By Amy Zellmer, Editor-in-chief
Summertime — a double-edged sword for brain injury survivors.
As we welcome summer, we also welcome higher temperatures and humidity — which can wreak havoc on our brain injuries, causing fatigue and other symptoms to flare.
I found that I need to really watch my water intake and remember to stay hydrated. As soon as I forget to drink enough water, I begin to notice a headache creeping in. If I pay attention to my body’s signals, I will catch the headache early and drink extra water. Other times, I don’t pay close enough attention and will go into a full-on headache that could take me out for a day or two.
While headaches are probably my least favorite symptom to deal with, I would give fatigue a close second. Fatigue can be debilitating and interfere with work and personal life.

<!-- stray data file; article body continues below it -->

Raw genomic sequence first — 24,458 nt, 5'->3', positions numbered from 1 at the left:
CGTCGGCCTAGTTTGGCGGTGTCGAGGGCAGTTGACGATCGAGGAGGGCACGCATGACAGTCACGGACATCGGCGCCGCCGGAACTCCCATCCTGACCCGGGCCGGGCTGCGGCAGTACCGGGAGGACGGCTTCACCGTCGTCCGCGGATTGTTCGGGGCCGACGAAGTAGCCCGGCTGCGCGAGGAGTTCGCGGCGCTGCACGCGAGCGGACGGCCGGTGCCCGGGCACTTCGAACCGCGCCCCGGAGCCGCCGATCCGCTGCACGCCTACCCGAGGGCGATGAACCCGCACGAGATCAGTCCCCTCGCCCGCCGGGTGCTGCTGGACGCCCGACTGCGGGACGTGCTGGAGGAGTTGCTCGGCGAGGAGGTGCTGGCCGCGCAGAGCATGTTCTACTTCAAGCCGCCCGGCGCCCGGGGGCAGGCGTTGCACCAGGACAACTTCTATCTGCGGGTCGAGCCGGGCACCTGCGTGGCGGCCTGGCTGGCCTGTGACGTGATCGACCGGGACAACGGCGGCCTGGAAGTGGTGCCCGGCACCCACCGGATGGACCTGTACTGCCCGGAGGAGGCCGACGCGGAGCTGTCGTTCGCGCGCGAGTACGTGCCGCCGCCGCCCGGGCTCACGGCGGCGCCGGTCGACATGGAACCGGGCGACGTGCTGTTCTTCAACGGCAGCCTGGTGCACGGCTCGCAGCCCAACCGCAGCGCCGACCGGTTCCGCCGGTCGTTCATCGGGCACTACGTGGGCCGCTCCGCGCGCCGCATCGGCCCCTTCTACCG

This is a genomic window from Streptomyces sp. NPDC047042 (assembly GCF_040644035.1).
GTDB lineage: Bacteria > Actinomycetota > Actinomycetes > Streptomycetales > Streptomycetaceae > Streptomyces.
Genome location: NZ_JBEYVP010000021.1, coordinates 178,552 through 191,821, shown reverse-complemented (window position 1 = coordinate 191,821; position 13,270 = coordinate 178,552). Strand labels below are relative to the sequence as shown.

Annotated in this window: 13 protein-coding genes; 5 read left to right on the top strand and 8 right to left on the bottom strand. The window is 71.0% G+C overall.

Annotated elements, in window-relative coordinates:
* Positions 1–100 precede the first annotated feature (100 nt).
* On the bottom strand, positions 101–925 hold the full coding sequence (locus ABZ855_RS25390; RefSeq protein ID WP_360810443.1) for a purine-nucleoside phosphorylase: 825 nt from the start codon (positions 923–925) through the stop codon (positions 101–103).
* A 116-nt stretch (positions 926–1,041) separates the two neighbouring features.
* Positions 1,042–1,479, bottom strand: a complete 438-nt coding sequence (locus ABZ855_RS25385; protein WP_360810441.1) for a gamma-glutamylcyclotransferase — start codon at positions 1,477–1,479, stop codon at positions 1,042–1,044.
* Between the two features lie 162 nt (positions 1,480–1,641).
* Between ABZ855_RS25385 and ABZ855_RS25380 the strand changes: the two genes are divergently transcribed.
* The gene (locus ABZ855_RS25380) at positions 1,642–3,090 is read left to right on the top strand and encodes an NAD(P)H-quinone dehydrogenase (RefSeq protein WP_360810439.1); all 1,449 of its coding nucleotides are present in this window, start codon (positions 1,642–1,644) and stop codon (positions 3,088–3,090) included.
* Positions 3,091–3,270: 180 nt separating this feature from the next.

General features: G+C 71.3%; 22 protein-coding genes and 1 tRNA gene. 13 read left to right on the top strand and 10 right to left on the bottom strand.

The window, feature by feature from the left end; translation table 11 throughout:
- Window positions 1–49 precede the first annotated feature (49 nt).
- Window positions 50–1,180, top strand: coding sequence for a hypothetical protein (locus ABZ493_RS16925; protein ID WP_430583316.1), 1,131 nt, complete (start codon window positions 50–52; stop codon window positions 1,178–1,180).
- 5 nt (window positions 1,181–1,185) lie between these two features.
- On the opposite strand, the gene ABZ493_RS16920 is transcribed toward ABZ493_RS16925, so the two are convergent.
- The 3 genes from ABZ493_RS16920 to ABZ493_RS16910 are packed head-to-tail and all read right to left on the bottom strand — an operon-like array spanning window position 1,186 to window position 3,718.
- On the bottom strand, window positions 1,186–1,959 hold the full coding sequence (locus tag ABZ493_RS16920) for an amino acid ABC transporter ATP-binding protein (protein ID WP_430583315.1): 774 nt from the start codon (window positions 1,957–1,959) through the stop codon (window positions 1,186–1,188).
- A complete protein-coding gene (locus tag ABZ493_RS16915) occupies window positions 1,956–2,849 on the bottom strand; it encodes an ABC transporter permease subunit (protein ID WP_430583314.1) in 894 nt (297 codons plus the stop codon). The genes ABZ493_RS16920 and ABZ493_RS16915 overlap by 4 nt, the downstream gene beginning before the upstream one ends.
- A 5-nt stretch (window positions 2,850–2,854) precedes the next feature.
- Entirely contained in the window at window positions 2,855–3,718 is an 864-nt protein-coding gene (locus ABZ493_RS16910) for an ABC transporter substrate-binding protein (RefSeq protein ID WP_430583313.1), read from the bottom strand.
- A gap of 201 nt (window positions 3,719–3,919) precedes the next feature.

It’s hard for someone who doesn’t have a brain injury (or other similar illness or injury) to understand what brain fatigue feels like. I have heard too many times “oh I get tired quickly too,” or “I need to take naps most days too.” It’s frustrating to hear these comments. I know they mean well and try to be empathetic, but they truly don’t understand.
Now add in the heat and humidity, and my fatigue comes on even quicker, especially if I am outdoors. In the height of summer I find myself not leaving the house for days at a time due to the temperature and humidity index.
As I said, it can be hard for others to understand, which adds to our frustration. But it’s important to remember we hold the power inside of us to not let our injury get us down. No one else can do that for us.
As you read through the pages of this issue, I hope you feel a sense of belonging, knowing you are not alone in your journey. While it can be frustrating and feel helpless, it is important to know there are doctors and professionals who understand how to help you.